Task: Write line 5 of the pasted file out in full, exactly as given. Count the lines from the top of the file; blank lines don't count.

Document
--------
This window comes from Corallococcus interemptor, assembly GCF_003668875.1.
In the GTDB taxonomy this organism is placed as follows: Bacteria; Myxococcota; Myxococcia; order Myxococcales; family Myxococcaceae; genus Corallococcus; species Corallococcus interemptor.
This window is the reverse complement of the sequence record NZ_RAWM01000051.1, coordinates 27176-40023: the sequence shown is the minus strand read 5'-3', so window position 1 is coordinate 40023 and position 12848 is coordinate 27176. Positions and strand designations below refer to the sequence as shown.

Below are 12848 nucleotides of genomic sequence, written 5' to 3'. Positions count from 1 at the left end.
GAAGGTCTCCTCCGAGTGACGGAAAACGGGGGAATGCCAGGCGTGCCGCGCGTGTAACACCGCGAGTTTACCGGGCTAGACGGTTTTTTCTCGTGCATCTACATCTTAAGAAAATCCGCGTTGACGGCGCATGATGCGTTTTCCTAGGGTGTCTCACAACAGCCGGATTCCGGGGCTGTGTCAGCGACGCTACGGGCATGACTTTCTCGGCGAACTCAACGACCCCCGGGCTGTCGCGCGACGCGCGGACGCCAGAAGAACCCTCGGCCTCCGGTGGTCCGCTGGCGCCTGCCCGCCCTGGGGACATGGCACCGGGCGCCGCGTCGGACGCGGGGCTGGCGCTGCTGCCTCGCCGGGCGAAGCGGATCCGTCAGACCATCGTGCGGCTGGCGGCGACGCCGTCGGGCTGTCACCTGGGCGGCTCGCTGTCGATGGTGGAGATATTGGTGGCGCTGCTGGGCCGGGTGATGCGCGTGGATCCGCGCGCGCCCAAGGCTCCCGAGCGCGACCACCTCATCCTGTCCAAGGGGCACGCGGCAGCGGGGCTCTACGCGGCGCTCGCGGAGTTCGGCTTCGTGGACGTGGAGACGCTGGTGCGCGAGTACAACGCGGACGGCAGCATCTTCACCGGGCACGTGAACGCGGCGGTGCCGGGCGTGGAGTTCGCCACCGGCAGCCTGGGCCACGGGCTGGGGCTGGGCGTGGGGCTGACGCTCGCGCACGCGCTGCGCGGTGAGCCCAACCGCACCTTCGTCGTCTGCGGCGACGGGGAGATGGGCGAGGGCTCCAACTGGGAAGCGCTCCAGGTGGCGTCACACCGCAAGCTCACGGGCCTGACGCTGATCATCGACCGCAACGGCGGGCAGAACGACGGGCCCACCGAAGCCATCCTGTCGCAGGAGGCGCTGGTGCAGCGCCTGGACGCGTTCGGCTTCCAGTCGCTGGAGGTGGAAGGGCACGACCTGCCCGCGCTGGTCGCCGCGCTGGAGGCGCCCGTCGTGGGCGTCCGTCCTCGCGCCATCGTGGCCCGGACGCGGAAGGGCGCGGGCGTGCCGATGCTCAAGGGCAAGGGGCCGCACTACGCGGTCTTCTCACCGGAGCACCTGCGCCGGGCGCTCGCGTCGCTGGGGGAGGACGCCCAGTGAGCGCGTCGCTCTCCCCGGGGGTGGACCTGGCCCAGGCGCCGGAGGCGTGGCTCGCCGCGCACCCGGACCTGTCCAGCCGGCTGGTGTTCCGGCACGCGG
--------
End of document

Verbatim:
GAAGGTCTCCTCCGAGTGACGGAAAACGGGGGAATGCCAGGCGTGCCGCGCGTGTAACACCGCGAGTTTACCGGGCTAGACGGTTTTTTCTCGTGCATCTACATCTTAAGAAAATCCGCGTTGACGGCGCATGATGCGTTTTCCTAGGGTGTCTCACAACAGCCGGATTCCGGGGCTGTGTCAGCGACGCTACGGGCATGACTTTCTCGGCGAACTCAACGACCCCCGGGCTGTCGCGCGACGCGCGGACGCCAGAAGAACCCTCGGCCTCCGGTGGTCCGCTGGCGCCTGCCCGCCCTGGGGACATGGCACCGGGCGCCGCGTCGGACGCGGGGCTGGCGCTGCTGCCTCGCCGGGCGAAGCGGATCCGTCAGACCATCGTGCGGCTGGCGGCGACGCCGTCGGGCTGTCACCTGGGCGGCTCGCTGTCGATGGTGGAGATATTGGTGGCGCTGCTGGGCCGGGTGATGCGCGTGGATCCGCGCGCGCCCAAGGCTCCCGAGCGCGACCACCTCATCCTGTCCAAGGGGCACGCGGCAGCGGGGCTCTACGCGGCGCTCGCGGAGTTCGGCTTCGTGGACGTGGAGACGCTGGTGCGCGAGTACAACGCGGACGGCAGCATCTTCACCGGGCACGTGAACGCGGCGGTGCCGGGCGTGGAGTTCGCCACCGGCAGCCTGGGCCACGGGCTGGGGCTGGGCGTGGGGCTGACGCTCGCGCACGCGCTGCGCGGTGAGCCCAACCGCACCTTCGTCGTCTGCGGCGACGGGGAGATGGGCGAGGGCTCCAACTGGGAAGCGCTCCAGGTGGCGTCACACCGCAAGCTCACGGGCCTGACGCTGATCATCGACCGCAACGGCGGGCAGAACGACGGGCCCACCGAAGCCATCCTGTCGCAGGAGGCGCTGGTGCAGCGCCTGGACGCGTTCGGCTTCCAGTCGCTGGAGGTGGAAGGGCACGACCTGCCCGCGCTGGTCGCCGCGCTGGAGGCGCCCGTCGTGGGCGTCCGTCCTCGCGCCATCGTGGCCCGGACGCGGAAGGGCGCGGGCGTGCCGATGCTCAAGGGCAAGGGGCCGCACTACGCGGTCTTCTCACCGGAGCACCTGCGCCGGGCGCTCGCGTCGCTGGGGGAGGACGCCCAGTGAGCGCGTCGCTCTCCCCGGGGGTGGACCTGGCCCAGGCGCCGGAGGCGTGGCTCGCCGCGCACCCGGACCTGTCCAGCCGGCTGGTGTTCCGGCACGCGG